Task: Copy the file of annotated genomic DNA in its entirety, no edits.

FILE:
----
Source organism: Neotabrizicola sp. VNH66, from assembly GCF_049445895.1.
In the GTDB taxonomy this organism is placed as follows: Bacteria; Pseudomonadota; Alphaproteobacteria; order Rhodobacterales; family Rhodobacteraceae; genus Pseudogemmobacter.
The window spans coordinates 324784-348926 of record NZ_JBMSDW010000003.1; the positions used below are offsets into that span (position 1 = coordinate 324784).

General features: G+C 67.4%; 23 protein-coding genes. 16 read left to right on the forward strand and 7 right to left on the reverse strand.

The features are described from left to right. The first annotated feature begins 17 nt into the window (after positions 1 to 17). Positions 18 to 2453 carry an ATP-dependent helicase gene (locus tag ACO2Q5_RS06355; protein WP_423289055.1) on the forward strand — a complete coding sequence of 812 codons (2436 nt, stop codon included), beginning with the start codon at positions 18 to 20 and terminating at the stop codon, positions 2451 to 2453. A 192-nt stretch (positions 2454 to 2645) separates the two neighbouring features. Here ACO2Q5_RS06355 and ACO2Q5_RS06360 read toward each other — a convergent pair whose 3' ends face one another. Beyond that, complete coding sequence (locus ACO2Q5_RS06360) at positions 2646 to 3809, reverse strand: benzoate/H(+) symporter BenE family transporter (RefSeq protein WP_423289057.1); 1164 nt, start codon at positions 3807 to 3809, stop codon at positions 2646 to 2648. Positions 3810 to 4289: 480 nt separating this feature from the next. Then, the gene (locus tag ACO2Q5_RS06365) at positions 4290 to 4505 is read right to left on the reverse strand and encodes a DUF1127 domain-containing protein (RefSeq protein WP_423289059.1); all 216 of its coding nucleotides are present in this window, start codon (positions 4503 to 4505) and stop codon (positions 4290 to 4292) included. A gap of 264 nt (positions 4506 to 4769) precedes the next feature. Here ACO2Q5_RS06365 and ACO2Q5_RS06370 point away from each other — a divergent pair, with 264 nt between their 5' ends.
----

Source organism: Neotabrizicola sp. VNH66, from assembly GCF_049445895.1.
In the GTDB taxonomy this organism is placed as follows: Bacteria; Pseudomonadota; Alphaproteobacteria; order Rhodobacterales; family Rhodobacteraceae; genus Pseudogemmobacter.
The window spans coordinates 324784-348926 of record NZ_JBMSDW010000003.1; the positions used below are offsets into that span (position 1 = coordinate 324784).

General features: G+C 67.4%; 23 protein-coding genes. 16 read left to right on the forward strand and 7 right to left on the reverse strand.

The features are described from left to right. The first annotated feature begins 17 nt into the window (after positions 1 to 17). Positions 18 to 2453 carry an ATP-dependent helicase gene (locus tag ACO2Q5_RS06355; protein WP_423289055.1) on the forward strand — a complete coding sequence of 812 codons (2436 nt, stop codon included), beginning with the start codon at positions 18 to 20 and terminating at the stop codon, positions 2451 to 2453. A 192-nt stretch (positions 2454 to 2645) separates the two neighbouring features. Here ACO2Q5_RS06355 and ACO2Q5_RS06360 read toward each other — a convergent pair whose 3' ends face one another. Beyond that, complete coding sequence (locus ACO2Q5_RS06360) at positions 2646 to 3809, reverse strand: benzoate/H(+) symporter BenE family transporter (RefSeq protein WP_423289057.1); 1164 nt, start codon at positions 3807 to 3809, stop codon at positions 2646 to 2648. Positions 3810 to 4289: 480 nt separating this feature from the next. Then, the gene (locus tag ACO2Q5_RS06365) at positions 4290 to 4505 is read right to left on the reverse strand and encodes a DUF1127 domain-containing protein (RefSeq protein WP_423289059.1); all 216 of its coding nucleotides are present in this window, start codon (positions 4503 to 4505) and stop codon (positions 4290 to 4292) included. A gap of 264 nt (positions 4506 to 4769) precedes the next feature. Here ACO2Q5_RS06365 and ACO2Q5_RS06370 point away from each other — a divergent pair, with 264 nt between their 5' ends.